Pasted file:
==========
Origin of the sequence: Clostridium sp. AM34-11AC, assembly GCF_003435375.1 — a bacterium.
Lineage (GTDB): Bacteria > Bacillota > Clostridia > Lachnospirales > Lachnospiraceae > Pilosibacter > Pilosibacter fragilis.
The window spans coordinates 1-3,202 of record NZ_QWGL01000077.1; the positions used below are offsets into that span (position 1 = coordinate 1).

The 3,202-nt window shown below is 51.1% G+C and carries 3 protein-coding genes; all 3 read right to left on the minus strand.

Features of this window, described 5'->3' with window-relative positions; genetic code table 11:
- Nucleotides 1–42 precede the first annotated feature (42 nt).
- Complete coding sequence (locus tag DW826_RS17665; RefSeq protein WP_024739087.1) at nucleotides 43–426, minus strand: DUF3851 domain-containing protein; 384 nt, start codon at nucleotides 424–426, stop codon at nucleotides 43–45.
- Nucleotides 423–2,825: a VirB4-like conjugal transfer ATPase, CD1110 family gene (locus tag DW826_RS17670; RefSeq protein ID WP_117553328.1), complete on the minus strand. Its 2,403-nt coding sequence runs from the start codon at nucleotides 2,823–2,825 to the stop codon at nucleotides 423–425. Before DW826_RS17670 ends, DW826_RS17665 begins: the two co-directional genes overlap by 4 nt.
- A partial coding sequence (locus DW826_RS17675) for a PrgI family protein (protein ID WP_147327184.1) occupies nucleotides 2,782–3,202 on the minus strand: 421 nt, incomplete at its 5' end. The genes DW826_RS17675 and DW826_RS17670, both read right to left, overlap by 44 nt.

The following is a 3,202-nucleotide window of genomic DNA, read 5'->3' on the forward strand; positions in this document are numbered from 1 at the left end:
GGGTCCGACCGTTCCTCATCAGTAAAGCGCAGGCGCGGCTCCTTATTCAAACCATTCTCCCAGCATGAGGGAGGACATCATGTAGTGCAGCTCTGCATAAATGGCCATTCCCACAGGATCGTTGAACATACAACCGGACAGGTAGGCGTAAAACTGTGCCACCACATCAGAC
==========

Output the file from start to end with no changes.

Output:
Origin of the sequence: Clostridium sp. AM34-11AC, assembly GCF_003435375.1 — a bacterium.
Lineage (GTDB): Bacteria > Bacillota > Clostridia > Lachnospirales > Lachnospiraceae > Pilosibacter > Pilosibacter fragilis.
The window spans coordinates 1-3,202 of record NZ_QWGL01000077.1; the positions used below are offsets into that span (position 1 = coordinate 1).

The 3,202-nt window shown below is 51.1% G+C and carries 3 protein-coding genes; all 3 read right to left on the minus strand.

Features of this window, described 5'->3' with window-relative positions; genetic code table 11:
- Nucleotides 1–42 precede the first annotated feature (42 nt).
- Complete coding sequence (locus tag DW826_RS17665; RefSeq protein WP_024739087.1) at nucleotides 43–426, minus strand: DUF3851 domain-containing protein; 384 nt, start codon at nucleotides 424–426, stop codon at nucleotides 43–45.
- Nucleotides 423–2,825: a VirB4-like conjugal transfer ATPase, CD1110 family gene (locus tag DW826_RS17670; RefSeq protein ID WP_117553328.1), complete on the minus strand. Its 2,403-nt coding sequence runs from the start codon at nucleotides 2,823–2,825 to the stop codon at nucleotides 423–425. Before DW826_RS17670 ends, DW826_RS17665 begins: the two co-directional genes overlap by 4 nt.
- A partial coding sequence (locus DW826_RS17675) for a PrgI family protein (protein ID WP_147327184.1) occupies nucleotides 2,782–3,202 on the minus strand: 421 nt, incomplete at its 5' end. The genes DW826_RS17675 and DW826_RS17670, both read right to left, overlap by 44 nt.

The following is a 3,202-nucleotide window of genomic DNA, read 5'->3' on the forward strand; positions in this document are numbered from 1 at the left end:
GGGTCCGACCGTTCCTCATCAGTAAAGCGCAGGCGCGGCTCCTTATTCAAACCATTCTCCCAGCATGAGGGAGGACATCATGTAGTGCAGCTCTGCATAAATGGCCATTCCCACAGGATCGTTGAACATACAACCGGACAGGTAGGCGTAAAACTGTGCCACCACATCAGAC